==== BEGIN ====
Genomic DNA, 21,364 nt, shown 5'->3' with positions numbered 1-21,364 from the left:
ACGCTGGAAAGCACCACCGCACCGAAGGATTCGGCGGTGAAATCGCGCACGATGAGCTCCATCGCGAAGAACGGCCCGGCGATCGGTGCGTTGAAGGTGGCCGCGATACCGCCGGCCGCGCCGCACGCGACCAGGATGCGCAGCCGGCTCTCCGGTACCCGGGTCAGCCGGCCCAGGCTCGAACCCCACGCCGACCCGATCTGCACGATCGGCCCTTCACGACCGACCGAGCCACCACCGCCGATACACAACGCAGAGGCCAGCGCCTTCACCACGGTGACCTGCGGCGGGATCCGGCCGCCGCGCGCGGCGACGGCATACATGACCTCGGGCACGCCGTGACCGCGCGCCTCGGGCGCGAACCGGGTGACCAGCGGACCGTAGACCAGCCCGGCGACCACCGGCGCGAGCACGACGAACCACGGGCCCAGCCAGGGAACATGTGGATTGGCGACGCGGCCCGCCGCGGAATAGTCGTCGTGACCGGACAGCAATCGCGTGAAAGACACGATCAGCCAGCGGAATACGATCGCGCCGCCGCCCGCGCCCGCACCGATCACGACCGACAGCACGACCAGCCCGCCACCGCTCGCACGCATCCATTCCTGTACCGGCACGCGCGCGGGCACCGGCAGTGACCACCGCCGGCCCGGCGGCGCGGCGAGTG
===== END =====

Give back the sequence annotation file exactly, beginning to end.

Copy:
Genomic DNA, 21,364 nt, shown 5'->3' with positions numbered 1-21,364 from the left:
ACGCTGGAAAGCACCACCGCACCGAAGGATTCGGCGGTGAAATCGCGCACGATGAGCTCCATCGCGAAGAACGGCCCGGCGATCGGTGCGTTGAAGGTGGCCGCGATACCGCCGGCCGCGCCGCACGCGACCAGGATGCGCAGCCGGCTCTCCGGTACCCGGGTCAGCCGGCCCAGGCTCGAACCCCACGCCGACCCGATCTGCACGATCGGCCCTTCACGACCGACCGAGCCACCACCGCCGATACACAACGCAGAGGCCAGCGCCTTCACCACGGTGACCTGCGGCGGGATCCGGCCGCCGCGCGCGGCGACGGCATACATGACCTCGGGCACGCCGTGACCGCGCGCCTCGGGCGCGAACCGGGTGACCAGCGGACCGTAGACCAGCCCGGCGACCACCGGCGCGAGCACGACGAACCACGGGCCCAGCCAGGGAACATGTGGATTGGCGACGCGGCCCGCCGCGGAATAGTCGTCGTGACCGGACAGCAATCGCGTGAAAGACACGATCAGCCAGCGGAATACGATCGCGCCGCCGCCCGCGCCCGCACCGATCACGACCGACAGCACGACCAGCCCGCCACCGCTCGCACGCATCCATTCCTGTACCGGCACGCGCGCGGGCACCGGCAGTGACCACCGCCGGCCCGGCGGCGCGGCGAGTG